The first Nordy VJ4 recently arrived at Blueberry Hill, and I was so impressed I thought that the bass warranted a review. While a more comprehensive review should be appearing in an issue of Bass Player magazine around the end of the year, I was so thrilled with how the Nordy project turned out that I had to share the news.

The idea of the Nordy line was first discussed about two years ago when Carey mentioned an interest in building a line of jazz basses. I not only thought that it was a great idea, but was interested in all of the various possibilities that such a project presented. Carey was largely involved in building custom basses based on specs submitted by customers...their choice of woods, pickups, preamps, etc. While this was satisfying work in itself, Carey also had very clear ideas as to what he felt made a good bass and was looking for a way to establish more tonal consistency from instrument to instrument. His goad was to define the "Nordstrand sound". I thought it was a great idea because I wanted to offer a world-class Nordstrand bass to my customers who were not able to wait for a custom to be build and/or who were looking for a more affordable option without sacrificing quality and performance. By standardizing many elements of the Nordy line, we are able to offer a bass, build by Carey in his California shop, that is more affordable and more accessible than a "built to order" custom instrument. Based on what I have seen so far, the goal has been achieved in spades!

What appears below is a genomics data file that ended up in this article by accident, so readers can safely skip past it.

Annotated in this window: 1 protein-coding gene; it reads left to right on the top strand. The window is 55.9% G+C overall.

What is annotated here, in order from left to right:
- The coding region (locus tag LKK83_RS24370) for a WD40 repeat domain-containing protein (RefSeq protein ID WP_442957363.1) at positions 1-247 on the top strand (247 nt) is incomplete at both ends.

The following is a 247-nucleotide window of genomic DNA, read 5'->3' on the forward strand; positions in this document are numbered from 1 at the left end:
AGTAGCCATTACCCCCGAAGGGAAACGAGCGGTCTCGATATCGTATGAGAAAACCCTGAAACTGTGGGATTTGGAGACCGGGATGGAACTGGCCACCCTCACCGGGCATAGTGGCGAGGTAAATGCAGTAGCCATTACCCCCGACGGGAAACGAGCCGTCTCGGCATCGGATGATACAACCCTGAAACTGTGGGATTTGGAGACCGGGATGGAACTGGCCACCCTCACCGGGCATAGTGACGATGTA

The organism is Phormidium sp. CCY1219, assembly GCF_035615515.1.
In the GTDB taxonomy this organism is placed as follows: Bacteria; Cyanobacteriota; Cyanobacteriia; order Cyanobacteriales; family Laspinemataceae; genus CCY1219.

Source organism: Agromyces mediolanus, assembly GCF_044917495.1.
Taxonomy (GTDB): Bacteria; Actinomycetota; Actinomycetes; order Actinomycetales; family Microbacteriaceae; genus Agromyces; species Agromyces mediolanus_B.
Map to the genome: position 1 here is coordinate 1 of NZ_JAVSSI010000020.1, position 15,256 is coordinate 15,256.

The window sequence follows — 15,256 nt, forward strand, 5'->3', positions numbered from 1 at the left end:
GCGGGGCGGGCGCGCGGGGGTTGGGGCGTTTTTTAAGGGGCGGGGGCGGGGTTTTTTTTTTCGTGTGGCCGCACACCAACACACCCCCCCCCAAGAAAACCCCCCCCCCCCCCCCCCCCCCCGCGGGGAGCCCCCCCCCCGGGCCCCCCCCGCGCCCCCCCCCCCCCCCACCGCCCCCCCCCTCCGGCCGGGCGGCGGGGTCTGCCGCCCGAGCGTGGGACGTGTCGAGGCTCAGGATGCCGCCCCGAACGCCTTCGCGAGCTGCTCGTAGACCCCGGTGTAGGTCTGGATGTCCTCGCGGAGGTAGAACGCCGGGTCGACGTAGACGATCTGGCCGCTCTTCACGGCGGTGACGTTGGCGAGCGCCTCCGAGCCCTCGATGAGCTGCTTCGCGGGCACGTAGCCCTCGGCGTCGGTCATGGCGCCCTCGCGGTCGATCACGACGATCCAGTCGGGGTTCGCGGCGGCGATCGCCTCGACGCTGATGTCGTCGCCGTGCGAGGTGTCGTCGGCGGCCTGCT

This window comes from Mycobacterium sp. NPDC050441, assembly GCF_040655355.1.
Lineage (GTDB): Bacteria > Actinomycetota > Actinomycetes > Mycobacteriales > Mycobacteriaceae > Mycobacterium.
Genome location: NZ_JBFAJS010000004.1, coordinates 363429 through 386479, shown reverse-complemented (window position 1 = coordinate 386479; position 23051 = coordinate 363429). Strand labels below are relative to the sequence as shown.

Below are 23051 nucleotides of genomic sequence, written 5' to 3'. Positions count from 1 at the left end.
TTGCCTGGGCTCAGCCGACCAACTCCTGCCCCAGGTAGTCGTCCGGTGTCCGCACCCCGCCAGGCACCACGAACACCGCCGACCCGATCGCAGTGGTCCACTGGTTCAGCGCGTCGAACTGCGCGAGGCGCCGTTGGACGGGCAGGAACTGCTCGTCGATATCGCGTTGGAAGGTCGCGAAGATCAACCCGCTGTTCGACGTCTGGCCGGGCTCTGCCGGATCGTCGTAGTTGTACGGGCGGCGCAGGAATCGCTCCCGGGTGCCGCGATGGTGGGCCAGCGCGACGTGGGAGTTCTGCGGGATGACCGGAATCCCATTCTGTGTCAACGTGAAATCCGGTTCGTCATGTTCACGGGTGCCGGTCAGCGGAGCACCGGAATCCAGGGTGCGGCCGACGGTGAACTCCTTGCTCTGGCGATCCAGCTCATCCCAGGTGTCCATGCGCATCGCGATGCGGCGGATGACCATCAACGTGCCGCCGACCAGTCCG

First, the materials used in the construction of this bass are outstanding. The swamp ash body is very light and resonant, the maple used for the neck and fingerboard are blemish-free, and the entire bass just feels solid. The nutwork and fretwork are perfect, and the bass came set-up with super-low action. The neck profile is outstanding as well. I have played and owned many jazz basses, and I instantly fell in love with the shape of the neck. It feels silky-smooth on the back and is ultra-fast. The first time I plugged the Nordy in, I experienced one of those magical moments where everything about the instrument just felt RIGHT. The Nordstrand NJ4SV pickups deliver a classic, vintage single-coil jazz tone, but without any noise or hum, and the Audere preamp offers up a versatile array of useful tones. I was able to quickly and easily dial in everything from deep, fat, warm vintage tones to ultra-crisp and clean modern slap tones.
Overall, I am extremely impressed with this bass and am proud of the success of the new line. We are expecting to have other Nordy basses in soon, including an alder/rosewood VJ4 and a modern VJ5 with Fat Stacks and the new Nordstrand 3-band preamp. Keep an eye on the Basses page at www.blueberryhillbass.com for photos when they arrive, and when they do, I will follow up this review with Pt.2.